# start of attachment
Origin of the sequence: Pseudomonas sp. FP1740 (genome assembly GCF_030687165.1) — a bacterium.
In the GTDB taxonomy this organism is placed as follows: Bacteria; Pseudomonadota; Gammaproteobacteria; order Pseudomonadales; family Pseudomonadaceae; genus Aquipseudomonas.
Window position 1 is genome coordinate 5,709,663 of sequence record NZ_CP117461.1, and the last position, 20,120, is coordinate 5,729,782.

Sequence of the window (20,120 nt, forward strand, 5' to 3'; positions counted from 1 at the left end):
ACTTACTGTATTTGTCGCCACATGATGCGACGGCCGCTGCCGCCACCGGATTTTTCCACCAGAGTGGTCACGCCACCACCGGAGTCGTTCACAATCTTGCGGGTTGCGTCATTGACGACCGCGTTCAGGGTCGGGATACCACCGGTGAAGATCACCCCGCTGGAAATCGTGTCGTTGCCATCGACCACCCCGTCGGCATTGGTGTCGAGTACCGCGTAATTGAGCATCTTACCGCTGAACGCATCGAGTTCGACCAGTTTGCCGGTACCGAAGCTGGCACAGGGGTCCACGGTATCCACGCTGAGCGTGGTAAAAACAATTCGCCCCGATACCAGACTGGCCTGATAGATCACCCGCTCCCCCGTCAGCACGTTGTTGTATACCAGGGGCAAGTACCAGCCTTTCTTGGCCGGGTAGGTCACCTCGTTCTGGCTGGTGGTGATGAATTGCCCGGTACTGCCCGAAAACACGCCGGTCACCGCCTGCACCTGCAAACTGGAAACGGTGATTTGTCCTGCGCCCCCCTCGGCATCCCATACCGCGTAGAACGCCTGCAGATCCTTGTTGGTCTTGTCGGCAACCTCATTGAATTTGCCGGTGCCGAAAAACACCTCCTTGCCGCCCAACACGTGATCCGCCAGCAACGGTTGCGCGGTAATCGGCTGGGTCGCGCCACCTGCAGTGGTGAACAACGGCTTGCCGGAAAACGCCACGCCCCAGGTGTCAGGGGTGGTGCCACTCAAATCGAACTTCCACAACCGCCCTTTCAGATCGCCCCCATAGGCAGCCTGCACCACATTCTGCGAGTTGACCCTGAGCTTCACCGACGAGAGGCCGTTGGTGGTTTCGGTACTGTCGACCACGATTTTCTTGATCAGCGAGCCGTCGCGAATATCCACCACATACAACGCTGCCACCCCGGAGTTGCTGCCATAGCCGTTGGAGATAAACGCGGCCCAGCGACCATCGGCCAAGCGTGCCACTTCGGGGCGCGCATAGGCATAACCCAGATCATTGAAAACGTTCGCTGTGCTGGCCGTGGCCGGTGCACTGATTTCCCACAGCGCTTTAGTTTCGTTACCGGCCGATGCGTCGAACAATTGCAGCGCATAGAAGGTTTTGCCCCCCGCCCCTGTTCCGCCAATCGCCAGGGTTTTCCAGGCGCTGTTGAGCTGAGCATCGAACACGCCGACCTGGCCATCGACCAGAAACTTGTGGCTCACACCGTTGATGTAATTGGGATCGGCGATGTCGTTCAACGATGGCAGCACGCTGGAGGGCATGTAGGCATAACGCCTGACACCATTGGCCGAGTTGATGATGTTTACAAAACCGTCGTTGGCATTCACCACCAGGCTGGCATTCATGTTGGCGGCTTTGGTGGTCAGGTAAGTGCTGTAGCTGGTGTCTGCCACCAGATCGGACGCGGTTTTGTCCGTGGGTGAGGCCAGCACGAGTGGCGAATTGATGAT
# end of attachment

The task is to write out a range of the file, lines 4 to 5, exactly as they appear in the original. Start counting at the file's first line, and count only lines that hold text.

Sequence of the window (20,120 nt, forward strand, 5' to 3'; positions counted from 1 at the left end):
ACTTACTGTATTTGTCGCCACATGATGCGACGGCCGCTGCCGCCACCGGATTTTTCCACCAGAGTGGTCACGCCACCACCGGAGTCGTTCACAATCTTGCGGGTTGCGTCATTGACGACCGCGTTCAGGGTCGGGATACCACCGGTGAAGATCACCCCGCTGGAAATCGTGTCGTTGCCATCGACCACCCCGTCGGCATTGGTGTCGAGTACCGCGTAATTGAGCATCTTACCGCTGAACGCATCGAGTTCGACCAGTTTGCCGGTACCGAAGCTGGCACAGGGGTCCACGGTATCCACGCTGAGCGTGGTAAAAACAATTCGCCCCGATACCAGACTGGCCTGATAGATCACCCGCTCCCCCGTCAGCACGTTGTTGTATACCAGGGGCAAGTACCAGCCTTTCTTGGCCGGGTAGGTCACCTCGTTCTGGCTGGTGGTGATGAATTGCCCGGTACTGCCCGAAAACACGCCGGTCACCGCCTGCACCTGCAAACTGGAAACGGTGATTTGTCCTGCGCCCCCCTCGGCATCCCATACCGCGTAGAACGCCTGCAGATCCTTGTTGGTCTTGTCGGCAACCTCATTGAATTTGCCGGTGCCGAAAAACACCTCCTTGCCGCCCAACACGTGATCCGCCAGCAACGGTTGCGCGGTAATCGGCTGGGTCGCGCCACCTGCAGTGGTGAACAACGGCTTGCCGGAAAACGCCACGCCCCAGGTGTCAGGGGTGGTGCCACTCAAATCGAACTTCCACAACCGCCCTTTCAGATCGCCCCCATAGGCAGCCTGCACCACATTCTGCGAGTTGACCCTGAGCTTCACCGACGAGAGGCCGTTGGTGGTTTCGGTACTGTCGACCACGATTTTCTTGATCAGCGAGCCGTCGCGAATATCCACCACATACAACGCTGCCACCCCGGAGTTGCTGCCATAGCCGTTGGAGATAAACGCGGCCCAGCGACCATCGGCCAAGCGTGCCACTTCGGGGCGCGCATAGGCATAACCCAGATCATTGAAAACGTTCGCTGTGCTGGCCGTGGCCGGTGCACTGATTTCCCACAGCGCTTTAGTTTCGTTACCGGCCGATGCGTCGAACAATTGCAGCGCATAGAAGGTTTTGCCCCCCGCCCCTGTTCCGCCAATCGCCAGGGTTTTCCAGGCGCTGTTGAGCTGAGCATCGAACACGCCGACCTGGCCATCGACCAGAAACTTGTGGCTCACACCGTTGATGTAATTGGGATCGGCGATGTCGTTCAACGATGGCAGCACGCTGGAGGGCATGTAGGCATAACGCCTGACACCATTGGCCGAGTTGATGATGTTTACAAAACCGTCGTTGGCATTCACCACCAGGCTGGCATTCATGTTGGCGGCTTTGGTGGTCAGGTAAGTGCTGTAGCTGGTGTCTGCCACCAGATCGGACGCGGTTTTGTCCGTGGGTGAGGCCAGCACGAGTGGCGAATTGATGAT